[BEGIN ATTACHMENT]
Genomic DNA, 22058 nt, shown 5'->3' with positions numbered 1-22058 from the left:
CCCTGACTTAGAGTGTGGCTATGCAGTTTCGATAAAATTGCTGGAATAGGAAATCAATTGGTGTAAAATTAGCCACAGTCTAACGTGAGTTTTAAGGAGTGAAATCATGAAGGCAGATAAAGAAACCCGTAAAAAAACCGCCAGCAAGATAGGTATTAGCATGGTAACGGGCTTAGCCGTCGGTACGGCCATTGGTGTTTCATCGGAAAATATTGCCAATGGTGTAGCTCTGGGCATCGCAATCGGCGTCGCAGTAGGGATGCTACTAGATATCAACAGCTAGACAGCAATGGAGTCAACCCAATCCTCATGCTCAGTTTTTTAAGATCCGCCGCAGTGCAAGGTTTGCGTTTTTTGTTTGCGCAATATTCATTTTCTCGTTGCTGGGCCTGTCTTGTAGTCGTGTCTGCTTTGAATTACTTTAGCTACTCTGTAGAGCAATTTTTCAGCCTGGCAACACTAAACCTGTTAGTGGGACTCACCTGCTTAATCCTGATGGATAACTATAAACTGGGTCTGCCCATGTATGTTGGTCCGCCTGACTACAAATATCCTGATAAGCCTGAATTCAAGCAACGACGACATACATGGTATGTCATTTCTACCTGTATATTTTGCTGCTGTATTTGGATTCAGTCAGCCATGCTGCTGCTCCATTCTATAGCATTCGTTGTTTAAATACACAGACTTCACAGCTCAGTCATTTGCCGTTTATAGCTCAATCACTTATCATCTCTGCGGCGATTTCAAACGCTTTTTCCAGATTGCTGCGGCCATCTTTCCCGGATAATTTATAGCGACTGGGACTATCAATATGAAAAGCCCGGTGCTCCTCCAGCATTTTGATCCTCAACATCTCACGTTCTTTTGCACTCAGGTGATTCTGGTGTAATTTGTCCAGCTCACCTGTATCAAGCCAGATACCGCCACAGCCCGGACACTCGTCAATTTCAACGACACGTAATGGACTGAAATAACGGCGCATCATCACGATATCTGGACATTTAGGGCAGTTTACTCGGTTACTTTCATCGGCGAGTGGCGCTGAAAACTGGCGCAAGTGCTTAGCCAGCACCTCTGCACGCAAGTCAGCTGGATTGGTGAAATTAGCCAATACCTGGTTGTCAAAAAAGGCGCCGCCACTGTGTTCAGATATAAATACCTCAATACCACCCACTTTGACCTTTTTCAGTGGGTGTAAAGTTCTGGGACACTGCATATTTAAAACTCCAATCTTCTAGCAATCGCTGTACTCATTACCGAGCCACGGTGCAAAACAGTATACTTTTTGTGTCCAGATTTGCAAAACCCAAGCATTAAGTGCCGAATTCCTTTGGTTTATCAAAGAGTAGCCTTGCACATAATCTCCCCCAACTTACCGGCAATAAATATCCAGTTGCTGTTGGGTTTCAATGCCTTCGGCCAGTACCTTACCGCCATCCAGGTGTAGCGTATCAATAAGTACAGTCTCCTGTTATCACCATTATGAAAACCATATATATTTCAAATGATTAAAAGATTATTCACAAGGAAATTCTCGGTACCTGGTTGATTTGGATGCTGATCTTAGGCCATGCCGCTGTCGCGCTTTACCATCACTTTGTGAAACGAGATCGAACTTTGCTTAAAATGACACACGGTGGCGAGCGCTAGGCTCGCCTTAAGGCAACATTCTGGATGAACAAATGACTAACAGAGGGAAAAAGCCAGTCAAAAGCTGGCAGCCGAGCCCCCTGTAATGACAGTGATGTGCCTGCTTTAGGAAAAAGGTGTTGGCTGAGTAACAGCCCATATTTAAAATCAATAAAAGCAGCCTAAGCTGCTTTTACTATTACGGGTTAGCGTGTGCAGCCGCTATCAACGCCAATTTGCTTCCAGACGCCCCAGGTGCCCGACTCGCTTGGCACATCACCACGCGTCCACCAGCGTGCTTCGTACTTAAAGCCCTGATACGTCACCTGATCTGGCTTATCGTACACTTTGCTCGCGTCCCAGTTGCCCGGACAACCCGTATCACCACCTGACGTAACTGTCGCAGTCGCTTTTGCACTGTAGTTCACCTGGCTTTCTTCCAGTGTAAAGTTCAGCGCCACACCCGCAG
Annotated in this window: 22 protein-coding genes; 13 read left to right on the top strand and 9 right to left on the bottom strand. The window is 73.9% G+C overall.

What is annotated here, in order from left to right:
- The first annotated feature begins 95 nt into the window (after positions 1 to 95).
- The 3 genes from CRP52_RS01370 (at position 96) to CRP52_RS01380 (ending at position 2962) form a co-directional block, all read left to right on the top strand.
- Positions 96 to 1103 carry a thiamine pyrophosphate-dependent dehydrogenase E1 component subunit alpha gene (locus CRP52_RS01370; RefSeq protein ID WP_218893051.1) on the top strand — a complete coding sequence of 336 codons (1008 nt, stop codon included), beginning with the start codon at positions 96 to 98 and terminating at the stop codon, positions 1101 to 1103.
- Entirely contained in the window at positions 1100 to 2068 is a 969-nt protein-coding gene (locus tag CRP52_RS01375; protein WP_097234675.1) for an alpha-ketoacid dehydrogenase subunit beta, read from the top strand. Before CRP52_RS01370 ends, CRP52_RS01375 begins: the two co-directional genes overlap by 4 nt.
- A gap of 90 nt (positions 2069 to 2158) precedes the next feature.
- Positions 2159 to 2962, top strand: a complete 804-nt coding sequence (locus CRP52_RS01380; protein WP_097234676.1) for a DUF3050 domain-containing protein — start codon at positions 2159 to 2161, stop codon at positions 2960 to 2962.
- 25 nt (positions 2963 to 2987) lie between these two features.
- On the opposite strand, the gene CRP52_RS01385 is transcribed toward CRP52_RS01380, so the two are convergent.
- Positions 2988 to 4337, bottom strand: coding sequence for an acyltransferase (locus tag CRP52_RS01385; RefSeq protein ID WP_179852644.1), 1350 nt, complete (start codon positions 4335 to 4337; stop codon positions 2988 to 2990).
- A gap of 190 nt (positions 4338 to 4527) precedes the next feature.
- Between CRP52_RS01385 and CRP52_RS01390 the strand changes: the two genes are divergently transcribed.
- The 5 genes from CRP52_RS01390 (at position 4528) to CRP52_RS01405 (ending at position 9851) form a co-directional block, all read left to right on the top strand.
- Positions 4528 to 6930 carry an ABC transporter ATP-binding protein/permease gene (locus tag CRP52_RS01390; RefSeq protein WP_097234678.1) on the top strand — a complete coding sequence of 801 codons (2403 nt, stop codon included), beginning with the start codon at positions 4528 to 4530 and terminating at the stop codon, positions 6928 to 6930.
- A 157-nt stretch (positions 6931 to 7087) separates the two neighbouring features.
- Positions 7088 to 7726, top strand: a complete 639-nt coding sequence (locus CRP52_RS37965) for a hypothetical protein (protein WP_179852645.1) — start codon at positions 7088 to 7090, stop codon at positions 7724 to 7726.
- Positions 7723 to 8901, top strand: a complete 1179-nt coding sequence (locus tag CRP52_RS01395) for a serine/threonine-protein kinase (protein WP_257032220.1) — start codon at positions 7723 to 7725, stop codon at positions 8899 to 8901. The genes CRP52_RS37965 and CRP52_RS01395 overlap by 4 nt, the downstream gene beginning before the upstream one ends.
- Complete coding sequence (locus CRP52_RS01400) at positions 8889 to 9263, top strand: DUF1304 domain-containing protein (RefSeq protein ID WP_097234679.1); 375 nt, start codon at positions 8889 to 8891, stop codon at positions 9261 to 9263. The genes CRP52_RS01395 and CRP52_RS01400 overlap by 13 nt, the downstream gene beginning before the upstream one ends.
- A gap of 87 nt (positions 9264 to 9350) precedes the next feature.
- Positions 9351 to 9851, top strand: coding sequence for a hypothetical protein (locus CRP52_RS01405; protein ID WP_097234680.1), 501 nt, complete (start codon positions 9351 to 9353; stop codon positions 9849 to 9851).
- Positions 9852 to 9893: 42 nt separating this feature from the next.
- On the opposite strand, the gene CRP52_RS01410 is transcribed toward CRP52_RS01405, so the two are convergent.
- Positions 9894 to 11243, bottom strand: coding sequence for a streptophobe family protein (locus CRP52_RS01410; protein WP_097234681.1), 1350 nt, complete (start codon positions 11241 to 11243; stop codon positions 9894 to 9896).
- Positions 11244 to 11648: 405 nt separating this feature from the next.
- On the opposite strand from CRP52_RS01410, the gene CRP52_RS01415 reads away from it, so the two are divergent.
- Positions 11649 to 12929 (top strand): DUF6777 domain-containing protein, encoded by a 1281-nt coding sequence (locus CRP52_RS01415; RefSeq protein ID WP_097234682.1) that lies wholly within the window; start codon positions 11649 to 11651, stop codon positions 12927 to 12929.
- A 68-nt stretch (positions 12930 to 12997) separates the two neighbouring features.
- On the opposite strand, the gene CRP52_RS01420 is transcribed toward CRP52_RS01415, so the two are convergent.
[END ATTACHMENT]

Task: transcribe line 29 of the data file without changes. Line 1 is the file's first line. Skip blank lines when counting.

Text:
- Positions 11649 to 12929 (top strand): DUF6777 domain-containing protein, encoded by a 1281-nt coding sequence (locus CRP52_RS01415; RefSeq protein ID WP_097234682.1) that lies wholly within the window; start codon positions 11649 to 11651, stop codon positions 12927 to 12929.